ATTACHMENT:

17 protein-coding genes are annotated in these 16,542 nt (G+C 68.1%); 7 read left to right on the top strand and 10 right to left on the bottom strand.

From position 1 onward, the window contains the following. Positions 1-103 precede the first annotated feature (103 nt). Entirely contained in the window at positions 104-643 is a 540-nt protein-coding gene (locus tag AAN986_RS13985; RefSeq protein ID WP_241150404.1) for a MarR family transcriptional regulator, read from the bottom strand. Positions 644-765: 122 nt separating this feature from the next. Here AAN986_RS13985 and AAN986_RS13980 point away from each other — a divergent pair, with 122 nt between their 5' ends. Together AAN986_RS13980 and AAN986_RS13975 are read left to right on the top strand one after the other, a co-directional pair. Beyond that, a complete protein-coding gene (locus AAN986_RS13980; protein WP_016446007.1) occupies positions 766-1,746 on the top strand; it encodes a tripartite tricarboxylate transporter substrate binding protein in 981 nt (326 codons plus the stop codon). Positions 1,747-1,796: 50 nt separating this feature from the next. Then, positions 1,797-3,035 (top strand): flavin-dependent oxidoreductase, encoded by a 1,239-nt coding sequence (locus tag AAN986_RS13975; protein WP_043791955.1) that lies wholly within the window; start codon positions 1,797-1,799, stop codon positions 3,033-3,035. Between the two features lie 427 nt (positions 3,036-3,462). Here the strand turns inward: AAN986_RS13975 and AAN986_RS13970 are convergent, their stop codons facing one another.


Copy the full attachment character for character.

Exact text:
17 protein-coding genes are annotated in these 16,542 nt (G+C 68.1%); 7 read left to right on the top strand and 10 right to left on the bottom strand.

From position 1 onward, the window contains the following. Positions 1-103 precede the first annotated feature (103 nt). Entirely contained in the window at positions 104-643 is a 540-nt protein-coding gene (locus tag AAN986_RS13985; RefSeq protein ID WP_241150404.1) for a MarR family transcriptional regulator, read from the bottom strand. Positions 644-765: 122 nt separating this feature from the next. Here AAN986_RS13985 and AAN986_RS13980 point away from each other — a divergent pair, with 122 nt between their 5' ends. Together AAN986_RS13980 and AAN986_RS13975 are read left to right on the top strand one after the other, a co-directional pair. Beyond that, a complete protein-coding gene (locus AAN986_RS13980; protein WP_016446007.1) occupies positions 766-1,746 on the top strand; it encodes a tripartite tricarboxylate transporter substrate binding protein in 981 nt (326 codons plus the stop codon). Positions 1,747-1,796: 50 nt separating this feature from the next. Then, positions 1,797-3,035 (top strand): flavin-dependent oxidoreductase, encoded by a 1,239-nt coding sequence (locus tag AAN986_RS13975; protein WP_043791955.1) that lies wholly within the window; start codon positions 1,797-1,799, stop codon positions 3,033-3,035. Between the two features lie 427 nt (positions 3,036-3,462). Here the strand turns inward: AAN986_RS13975 and AAN986_RS13970 are convergent, their stop codons facing one another.